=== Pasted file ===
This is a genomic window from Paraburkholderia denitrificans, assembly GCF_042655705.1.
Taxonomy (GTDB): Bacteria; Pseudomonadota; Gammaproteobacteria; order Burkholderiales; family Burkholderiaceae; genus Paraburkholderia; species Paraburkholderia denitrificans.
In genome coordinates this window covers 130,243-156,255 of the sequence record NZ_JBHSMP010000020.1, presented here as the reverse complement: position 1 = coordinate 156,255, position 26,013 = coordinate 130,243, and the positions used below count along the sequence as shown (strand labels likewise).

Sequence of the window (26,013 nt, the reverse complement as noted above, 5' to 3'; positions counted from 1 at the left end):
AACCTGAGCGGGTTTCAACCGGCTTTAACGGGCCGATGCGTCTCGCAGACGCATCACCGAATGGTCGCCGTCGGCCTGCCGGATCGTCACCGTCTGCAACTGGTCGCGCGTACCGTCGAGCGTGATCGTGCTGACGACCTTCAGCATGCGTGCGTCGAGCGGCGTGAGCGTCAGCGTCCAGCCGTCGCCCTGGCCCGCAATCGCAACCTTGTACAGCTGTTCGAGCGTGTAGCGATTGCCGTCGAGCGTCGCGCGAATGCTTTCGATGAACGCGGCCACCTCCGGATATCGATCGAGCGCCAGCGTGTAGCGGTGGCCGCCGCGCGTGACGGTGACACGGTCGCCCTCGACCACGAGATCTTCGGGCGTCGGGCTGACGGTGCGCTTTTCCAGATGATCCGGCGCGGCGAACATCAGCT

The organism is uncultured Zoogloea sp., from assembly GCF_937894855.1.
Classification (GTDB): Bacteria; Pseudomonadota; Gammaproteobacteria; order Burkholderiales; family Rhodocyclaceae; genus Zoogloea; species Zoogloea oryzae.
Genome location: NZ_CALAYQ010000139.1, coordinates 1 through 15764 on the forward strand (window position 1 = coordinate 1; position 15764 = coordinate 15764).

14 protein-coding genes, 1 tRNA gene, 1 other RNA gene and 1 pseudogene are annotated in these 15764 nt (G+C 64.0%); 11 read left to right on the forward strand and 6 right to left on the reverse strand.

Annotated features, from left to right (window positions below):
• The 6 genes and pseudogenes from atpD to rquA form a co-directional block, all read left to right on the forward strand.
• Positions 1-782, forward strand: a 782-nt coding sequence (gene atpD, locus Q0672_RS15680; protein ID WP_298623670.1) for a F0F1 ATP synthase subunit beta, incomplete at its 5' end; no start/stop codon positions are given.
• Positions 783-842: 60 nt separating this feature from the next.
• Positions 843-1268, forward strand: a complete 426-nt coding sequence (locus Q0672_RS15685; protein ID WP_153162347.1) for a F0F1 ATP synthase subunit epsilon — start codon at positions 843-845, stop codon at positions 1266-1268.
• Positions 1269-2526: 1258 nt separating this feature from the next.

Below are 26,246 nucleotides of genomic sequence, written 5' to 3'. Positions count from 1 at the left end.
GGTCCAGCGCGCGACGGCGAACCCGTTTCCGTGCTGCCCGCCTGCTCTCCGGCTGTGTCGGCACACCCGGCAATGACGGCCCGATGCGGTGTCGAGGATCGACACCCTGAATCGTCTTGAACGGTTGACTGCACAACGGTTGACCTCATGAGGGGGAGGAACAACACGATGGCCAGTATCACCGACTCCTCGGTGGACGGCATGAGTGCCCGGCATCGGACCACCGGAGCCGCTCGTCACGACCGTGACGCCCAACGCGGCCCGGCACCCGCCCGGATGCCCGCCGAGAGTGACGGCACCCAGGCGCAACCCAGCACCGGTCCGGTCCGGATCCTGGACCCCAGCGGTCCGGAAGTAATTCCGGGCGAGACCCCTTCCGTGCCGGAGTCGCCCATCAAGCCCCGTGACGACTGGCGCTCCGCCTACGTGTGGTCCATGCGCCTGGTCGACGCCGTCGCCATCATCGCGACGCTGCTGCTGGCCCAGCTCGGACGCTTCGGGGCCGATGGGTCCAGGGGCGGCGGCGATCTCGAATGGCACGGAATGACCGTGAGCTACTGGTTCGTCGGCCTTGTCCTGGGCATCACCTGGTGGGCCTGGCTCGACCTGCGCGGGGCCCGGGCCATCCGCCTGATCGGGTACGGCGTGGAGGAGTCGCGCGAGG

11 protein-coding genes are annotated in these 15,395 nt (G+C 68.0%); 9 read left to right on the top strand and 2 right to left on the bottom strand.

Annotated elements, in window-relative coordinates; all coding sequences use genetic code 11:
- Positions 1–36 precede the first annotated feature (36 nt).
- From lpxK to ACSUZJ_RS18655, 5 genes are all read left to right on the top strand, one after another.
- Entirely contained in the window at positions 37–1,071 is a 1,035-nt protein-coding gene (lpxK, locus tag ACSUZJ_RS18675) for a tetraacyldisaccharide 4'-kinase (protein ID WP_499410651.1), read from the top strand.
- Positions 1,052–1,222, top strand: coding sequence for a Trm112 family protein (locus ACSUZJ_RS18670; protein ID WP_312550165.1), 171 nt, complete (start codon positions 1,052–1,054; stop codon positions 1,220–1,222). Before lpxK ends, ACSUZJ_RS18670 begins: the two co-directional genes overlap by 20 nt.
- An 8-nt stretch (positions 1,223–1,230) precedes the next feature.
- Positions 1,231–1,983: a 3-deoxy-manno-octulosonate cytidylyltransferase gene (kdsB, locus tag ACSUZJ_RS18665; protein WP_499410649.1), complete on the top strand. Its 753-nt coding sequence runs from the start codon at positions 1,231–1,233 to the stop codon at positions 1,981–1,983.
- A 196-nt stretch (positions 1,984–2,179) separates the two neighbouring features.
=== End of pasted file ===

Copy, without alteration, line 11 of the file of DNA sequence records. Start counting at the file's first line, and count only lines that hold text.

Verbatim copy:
• The 6 genes and pseudogenes from atpD to rquA form a co-directional block, all read left to right on the forward strand.